In Bangladesh, there is no formal definition of contempt of court. However, Article 108 of the Bangladeshi Constitution serves as the official court record including the inherent power to pass orders to investigate or punishment for contempt of court offense. [11] In accordance with Article 108, the defendant may be investigated by Supreme Court of Bangladesh and punished accordingly. The court of record designation is also given to this one. This apex court issued a series of rulings detailing what constitutes a contempt of court crime, what constitutes a violation of that offense, and how to initiate contempt of court administration in the absence of a legislative law regulating contempt of court. The State noted in 35 DLR (AD) giving observation, the case of Moazzam Husain v. the state, apex Court judgment states that contempt of court  has no specific definition but against anybody disrespect, undermine and disregard the court will bring contempt court proceeding to protect administration justice.[12] Subsequently, Another decision of apex court of Bangladesh is that the case of Md. Abdul Halim Vs. Md. Tareque and Ors. In noted   63 DLR – that only deliberately disobedience of the court’s decision, Court considered a contempt proceeding against the individual.[13] Bangladesh Constitution guarantees citizens all right to freedom of thought and conscience and of speech and freedom of press which guaranteed by article 39(1)(2)(a)(b).[14]

[V] ICT-BD`s Contempt Court Act and Rules of Procedure:

         For individuals who misuse the tribunal’s legal process and defy the court order, likely ad hoc, hybrid, and international criminal tribunals, courts, and ICT-BD impose contempt of court proceedings under Section 11(4) of the Act 1973 and Sections 45 and 46 of the RoP- 2010. The ICT Act includes Section 11(4), which gives the tribunal the authority to penalize anybody who abuses and obstructs the tribunal’s process, criticizes a case that is still pending, or expresses hatred for or contempt for a tribunal’s members, or establishes contempt tribunals.[15]  In addition, the tribunal sentences the offender to five thousand takas in fines, simple imprisonment with a one-year extension, or both.[16]

The spirit of Section 11(4) of the ICT Act is modified by Section 45(1) of the RoP -2010. Include Section 46 in the RoP 2010 updating from 2011.[17] If a show cause notice is issued and the tribunal determines that the defendant is guilty under Section 11(4) of the ICT Act, Section 46(1) provides that the tribunal will take the defendant’s written justification into account.[18] In addition, pursuant to Section 46(2), the tribunal shall commence judgment in the case of an accused person found guilty under Section 20(2) of the Act, and with respect to the accused’s absence, surrender, or date of arrest, which first occur after the commencement of judgment, the punishment shall be imposed.[19]  Furthermore, RoP-2010, as revised in 2011, ensured the inherent authority of administration of justice regarding the tribunal’s contempt court action to serve the interests of justice and prevent misuse of the legal system under Section 46(A).[20]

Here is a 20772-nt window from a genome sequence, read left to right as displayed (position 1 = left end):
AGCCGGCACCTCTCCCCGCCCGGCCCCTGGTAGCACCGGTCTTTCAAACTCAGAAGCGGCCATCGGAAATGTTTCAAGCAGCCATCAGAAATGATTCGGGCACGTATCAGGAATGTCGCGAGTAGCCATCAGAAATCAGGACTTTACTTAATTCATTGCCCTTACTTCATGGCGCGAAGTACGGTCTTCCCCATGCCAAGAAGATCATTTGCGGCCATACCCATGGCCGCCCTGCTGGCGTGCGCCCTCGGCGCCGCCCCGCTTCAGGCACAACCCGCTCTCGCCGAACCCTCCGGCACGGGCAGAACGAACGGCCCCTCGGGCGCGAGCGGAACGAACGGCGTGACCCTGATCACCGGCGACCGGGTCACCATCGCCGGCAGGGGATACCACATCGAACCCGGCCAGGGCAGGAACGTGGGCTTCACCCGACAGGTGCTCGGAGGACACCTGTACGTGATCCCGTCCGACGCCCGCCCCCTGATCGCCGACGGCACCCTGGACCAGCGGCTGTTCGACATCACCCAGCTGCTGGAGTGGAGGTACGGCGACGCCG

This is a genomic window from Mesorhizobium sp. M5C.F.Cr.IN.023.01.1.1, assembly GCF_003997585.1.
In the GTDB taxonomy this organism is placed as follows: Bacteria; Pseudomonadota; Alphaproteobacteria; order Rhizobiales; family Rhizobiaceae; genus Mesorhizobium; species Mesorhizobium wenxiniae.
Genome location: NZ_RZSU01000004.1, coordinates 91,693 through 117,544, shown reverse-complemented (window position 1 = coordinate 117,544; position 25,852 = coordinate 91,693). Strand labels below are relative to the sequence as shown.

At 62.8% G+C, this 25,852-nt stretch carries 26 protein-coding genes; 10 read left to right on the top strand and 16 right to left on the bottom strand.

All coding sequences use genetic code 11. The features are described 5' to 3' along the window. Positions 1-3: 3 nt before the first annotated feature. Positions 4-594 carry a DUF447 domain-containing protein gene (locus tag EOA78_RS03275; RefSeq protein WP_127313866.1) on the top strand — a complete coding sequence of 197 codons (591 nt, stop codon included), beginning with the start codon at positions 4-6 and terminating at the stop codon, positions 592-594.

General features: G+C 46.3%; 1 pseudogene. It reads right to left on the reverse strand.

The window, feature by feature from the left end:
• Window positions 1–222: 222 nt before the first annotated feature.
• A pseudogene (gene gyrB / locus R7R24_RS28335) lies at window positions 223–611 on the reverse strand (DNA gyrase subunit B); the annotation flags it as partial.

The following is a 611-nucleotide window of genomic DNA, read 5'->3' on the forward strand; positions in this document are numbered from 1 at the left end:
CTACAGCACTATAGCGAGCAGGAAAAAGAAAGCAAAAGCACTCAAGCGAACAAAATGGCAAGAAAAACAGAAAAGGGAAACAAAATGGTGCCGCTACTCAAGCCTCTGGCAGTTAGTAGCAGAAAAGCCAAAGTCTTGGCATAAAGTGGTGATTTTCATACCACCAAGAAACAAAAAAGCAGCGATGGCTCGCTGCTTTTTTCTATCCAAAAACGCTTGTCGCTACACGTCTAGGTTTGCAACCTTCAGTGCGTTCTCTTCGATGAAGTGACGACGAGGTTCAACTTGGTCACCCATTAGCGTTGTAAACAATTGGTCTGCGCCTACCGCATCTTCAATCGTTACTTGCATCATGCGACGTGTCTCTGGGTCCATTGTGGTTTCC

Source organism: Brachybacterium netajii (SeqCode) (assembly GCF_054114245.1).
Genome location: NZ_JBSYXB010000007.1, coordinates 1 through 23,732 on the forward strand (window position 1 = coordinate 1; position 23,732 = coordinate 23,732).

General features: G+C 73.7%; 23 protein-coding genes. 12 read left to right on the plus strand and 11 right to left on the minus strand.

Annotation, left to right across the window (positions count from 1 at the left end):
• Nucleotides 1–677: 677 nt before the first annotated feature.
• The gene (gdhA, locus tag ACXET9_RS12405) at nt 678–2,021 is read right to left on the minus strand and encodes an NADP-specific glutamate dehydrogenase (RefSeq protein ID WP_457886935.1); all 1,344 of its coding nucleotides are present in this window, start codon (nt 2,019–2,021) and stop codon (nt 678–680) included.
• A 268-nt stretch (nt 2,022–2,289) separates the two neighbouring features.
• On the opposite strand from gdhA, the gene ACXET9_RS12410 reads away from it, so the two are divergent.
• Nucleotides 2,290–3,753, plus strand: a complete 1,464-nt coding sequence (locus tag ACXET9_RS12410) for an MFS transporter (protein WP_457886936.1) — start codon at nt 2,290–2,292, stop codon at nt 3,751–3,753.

[VI] International Crimes Tribunals` Bangladesh Contempt case:

ICT-BD handed down a noteworthy contempt judgment. Before Bangladesh  International Tribunal, numbers of journalists, defense counsel, human rights worker and significant people from throughout the national as well as international were facing contempt court proceedings. As the legal framework on contempt of court from the ICT-BD is marked through this study in regards to two leading cases noticeable through this article in regards to the contempt of court proceeding, namely David Bergman’s case and Adam Roberts and another’s case, as well as several cases resolved by the ICT-BD where the tribunals heard the Prosecution and the contemnor. ICT-BD afterwards learned that Human Rights Watch (HRW) and the London-based publication the Economist were the focus of contempt proceedings. The contempt court proceedings against journalist David Bergman were unique in character, despite the fact that ICT-BD enforces them in a number of situations.[21] In 2014, David Bergman, a British citizen and journalist who had been working in Bangladesh, received a summons and show cause notice from ICT-BD in accordance with Section 11(4) of the ICT Act 1973.[22]  In regards to the remark on the death figure in 1971 and the ongoing tribunal absentia trial, Advocate Mustafizur Rahman, the third-party petitioner, made an accusation against David Bergman and published three articles criticizing him with the intent to diminish, discredit, and weaken the tribunal’s authority.[23] In an affidavit, the defense attorney for contemnor David Bergman submits a written summary of the arguments made before the tribunal. Some contentious issues are raised, including the maintainability of the alleged contempt claim made by a third party, the delay in bringing the claim before the tribunal, and the need to avoid undermining public confidence in the administration of justice.[24] Instead, he argued before the tribunal on behalf of the applicant that his filing of the application guarantees the public interest and maintains the administration of justice.[25] After both parties hearing, the tribunal unanimously decided that the contemnor, David Bergman, was guilty of contempt of court offense and punished imprisonment till rising court with a fine of Tk 5,000 under Section 11(4) of the ICT Act 1973, paid within 7 days in default simple imprisonment for a period of 7 days.[26]